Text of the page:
Most states, including Texas, require a annual or bi-annual vehicle inspection to register your car. Even in states where vehicle inspections are not required, it would be beneficial and responsible to get an annual or bi-annual car inspection. Getting this done will help ensure your car is safe and working well, protecting you and the drivers you share the road with.
What is a Vehicle Inspection?
A vehicle inspection is government-mandated in most states and follows certain specific and consistent regulations when performed. It is performed on a schedule or when you buy a new car, or in some cases when you get a driver’s license. Vehicle inspections cover all components of your vehicle, making sure everything is in working order. It doesn’t repair issues but finds them and lets you decide how you want to proceed.
Vehicle inspectors have precise criteria that they follow. They will look at every checkpoint even if it has passed an inspection previously.
If you pass your vehicle inspection, you will receive a sticker or document letting the authorities know that your vehicle is safe to be on the road. The stickers change colors frequently to make it easier for police officers to spot them and see if they are out of date. Making it easier for them to spot those late on their inspection.
What Is Checked During Vehicle Inspections?
An inspector will check things as simple as your car horn, windshield wipers, and mirrors. But it also includes things like:
- your brake system
- wheel assembly
- tires (both pressure and tread)
- your entire exhaust system
- tail lights
- and other lights that you may not even know contribute to your vehicle’s safety.
They will even inspect the tint of your window because, believe it or not, too much tint on your vehicle windows can be unsafe.
The inspection will also include your engine and what is under your hood. They check all fluid levels and conditions from your transmission fluid to your windshield wiper fluid. If your fluids are too low or old, they can affect your vehicle’s safety and efficiency. An inspector will also take a look at your battery.
This checklist is extensive, thorough, and you may think it is excessive. However, this will benefit you as a vehicle owner. It is better to encounter issues during an inspection than driving on a freeway heading to work or a vacation. If your battery is bad or your transmission fluid is low, you will be stalled out on the side of the road. Not only that, but you will have expensive repairs to face, and the cost of a tow truck, a foreign mechanic, and who knows what other surprise costs.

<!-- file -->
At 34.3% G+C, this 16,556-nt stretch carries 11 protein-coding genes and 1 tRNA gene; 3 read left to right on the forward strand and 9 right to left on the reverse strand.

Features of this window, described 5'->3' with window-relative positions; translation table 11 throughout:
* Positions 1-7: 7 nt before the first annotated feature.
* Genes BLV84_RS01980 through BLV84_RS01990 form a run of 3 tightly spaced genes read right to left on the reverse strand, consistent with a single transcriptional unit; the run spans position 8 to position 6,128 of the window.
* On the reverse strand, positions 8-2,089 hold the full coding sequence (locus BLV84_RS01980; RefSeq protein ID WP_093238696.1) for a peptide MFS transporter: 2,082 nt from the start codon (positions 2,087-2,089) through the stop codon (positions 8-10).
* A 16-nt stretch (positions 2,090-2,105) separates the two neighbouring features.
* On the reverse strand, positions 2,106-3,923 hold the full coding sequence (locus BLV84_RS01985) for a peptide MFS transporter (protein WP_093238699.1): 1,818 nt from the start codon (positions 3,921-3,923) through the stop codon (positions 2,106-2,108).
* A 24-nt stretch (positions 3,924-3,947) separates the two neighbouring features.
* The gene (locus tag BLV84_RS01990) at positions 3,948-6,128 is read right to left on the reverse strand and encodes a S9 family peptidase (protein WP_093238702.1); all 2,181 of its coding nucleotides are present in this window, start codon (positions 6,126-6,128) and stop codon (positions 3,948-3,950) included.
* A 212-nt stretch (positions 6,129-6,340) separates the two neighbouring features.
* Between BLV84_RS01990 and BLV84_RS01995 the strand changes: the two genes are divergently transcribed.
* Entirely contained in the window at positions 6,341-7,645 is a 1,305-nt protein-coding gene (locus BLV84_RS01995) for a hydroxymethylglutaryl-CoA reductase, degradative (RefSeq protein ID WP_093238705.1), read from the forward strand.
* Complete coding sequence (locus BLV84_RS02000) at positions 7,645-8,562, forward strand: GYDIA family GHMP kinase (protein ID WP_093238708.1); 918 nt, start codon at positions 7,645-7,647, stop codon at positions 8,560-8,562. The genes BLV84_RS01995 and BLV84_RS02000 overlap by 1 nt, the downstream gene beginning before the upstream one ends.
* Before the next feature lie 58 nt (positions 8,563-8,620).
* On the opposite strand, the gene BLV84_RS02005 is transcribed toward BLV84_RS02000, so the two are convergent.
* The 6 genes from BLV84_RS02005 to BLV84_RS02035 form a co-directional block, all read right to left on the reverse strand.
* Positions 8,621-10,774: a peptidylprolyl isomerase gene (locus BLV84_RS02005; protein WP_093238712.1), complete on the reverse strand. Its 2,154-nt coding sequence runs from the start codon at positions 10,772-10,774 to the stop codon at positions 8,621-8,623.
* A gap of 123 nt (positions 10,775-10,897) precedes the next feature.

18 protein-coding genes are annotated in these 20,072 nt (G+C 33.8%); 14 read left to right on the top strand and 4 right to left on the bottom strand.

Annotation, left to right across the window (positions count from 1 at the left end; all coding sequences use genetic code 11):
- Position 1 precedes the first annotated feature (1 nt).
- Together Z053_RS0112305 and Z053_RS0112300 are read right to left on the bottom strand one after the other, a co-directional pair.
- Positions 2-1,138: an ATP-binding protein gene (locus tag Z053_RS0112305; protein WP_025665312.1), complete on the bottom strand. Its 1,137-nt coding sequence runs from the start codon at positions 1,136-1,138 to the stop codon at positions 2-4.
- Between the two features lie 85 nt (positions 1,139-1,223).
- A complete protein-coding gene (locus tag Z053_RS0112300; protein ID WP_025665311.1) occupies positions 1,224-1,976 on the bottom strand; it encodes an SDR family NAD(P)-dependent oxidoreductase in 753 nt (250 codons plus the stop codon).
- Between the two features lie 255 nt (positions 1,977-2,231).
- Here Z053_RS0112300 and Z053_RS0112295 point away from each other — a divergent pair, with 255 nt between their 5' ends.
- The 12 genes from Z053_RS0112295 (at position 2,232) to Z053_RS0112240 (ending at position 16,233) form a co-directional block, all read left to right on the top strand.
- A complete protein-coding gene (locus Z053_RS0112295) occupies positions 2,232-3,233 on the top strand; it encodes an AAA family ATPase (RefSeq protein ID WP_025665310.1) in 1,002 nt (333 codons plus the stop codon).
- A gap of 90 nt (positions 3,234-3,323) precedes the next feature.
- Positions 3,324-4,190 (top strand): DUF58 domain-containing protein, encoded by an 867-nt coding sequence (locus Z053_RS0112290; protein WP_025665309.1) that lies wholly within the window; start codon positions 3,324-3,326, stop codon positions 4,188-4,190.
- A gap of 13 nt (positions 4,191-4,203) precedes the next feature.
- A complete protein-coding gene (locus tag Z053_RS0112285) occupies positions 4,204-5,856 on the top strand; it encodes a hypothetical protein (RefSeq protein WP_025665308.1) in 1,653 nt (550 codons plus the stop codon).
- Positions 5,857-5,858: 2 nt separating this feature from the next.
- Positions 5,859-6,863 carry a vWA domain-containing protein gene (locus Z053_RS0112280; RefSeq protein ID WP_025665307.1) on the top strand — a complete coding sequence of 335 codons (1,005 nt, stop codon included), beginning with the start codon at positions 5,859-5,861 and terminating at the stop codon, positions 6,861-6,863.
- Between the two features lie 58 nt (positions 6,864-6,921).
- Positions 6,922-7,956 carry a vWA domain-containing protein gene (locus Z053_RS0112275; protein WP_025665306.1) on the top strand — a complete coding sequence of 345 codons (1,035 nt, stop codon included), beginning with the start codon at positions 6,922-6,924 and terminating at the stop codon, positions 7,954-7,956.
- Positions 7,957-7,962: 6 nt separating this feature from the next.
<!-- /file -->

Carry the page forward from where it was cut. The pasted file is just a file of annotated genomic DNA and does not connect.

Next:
In Texas, vehicle inspections are required to have a registered vehicle. Luckily, the costs are affordable. No matter what type of inspection you are getting, it will cost you less than fifty dollars, with standard annual inspections costing just seven dollars. This is much more affordable than the cost of a breakdown, even if it is a simple repair since you have to account for so many surprise expenses.
Risks of Avoiding a Vehicle Inspection
As mentioned above, it could cost you much more in the long run if you avoid an inspection now, not just in repair costs but in fines from the authorities if you get pulled over.
Not addressing issues, even issues that seem minor, can result in irreparable damage to your vehicle. For example, if your oil is low, you may think it isn’t a big deal, but it can destroy an engine. And let us tell you, replacing an engine does not come cheap.
Even if your vehicle continues to run without breaking down or causing noticeable problems, minor issues will cost you over time (whether in reduced fuel efficiency or from brake fade). Your vehicle’s poor condition can also cause severe pollution through emissions.
The most significant risk is your safety and the safety of all the other innocent people on the road with you.
You may not care about the costs or the slower driving or dealing with the police. Still, those are all minor compared to the actual risk of driving without getting your vehicle inspected consistently. If something wears down in your car, it could cause a wreck that could affect numerous vehicles and, therefore, people. So, if you are contemplating skipping your vehicle inspection, make the responsible, economic, and safe choice and get it done.
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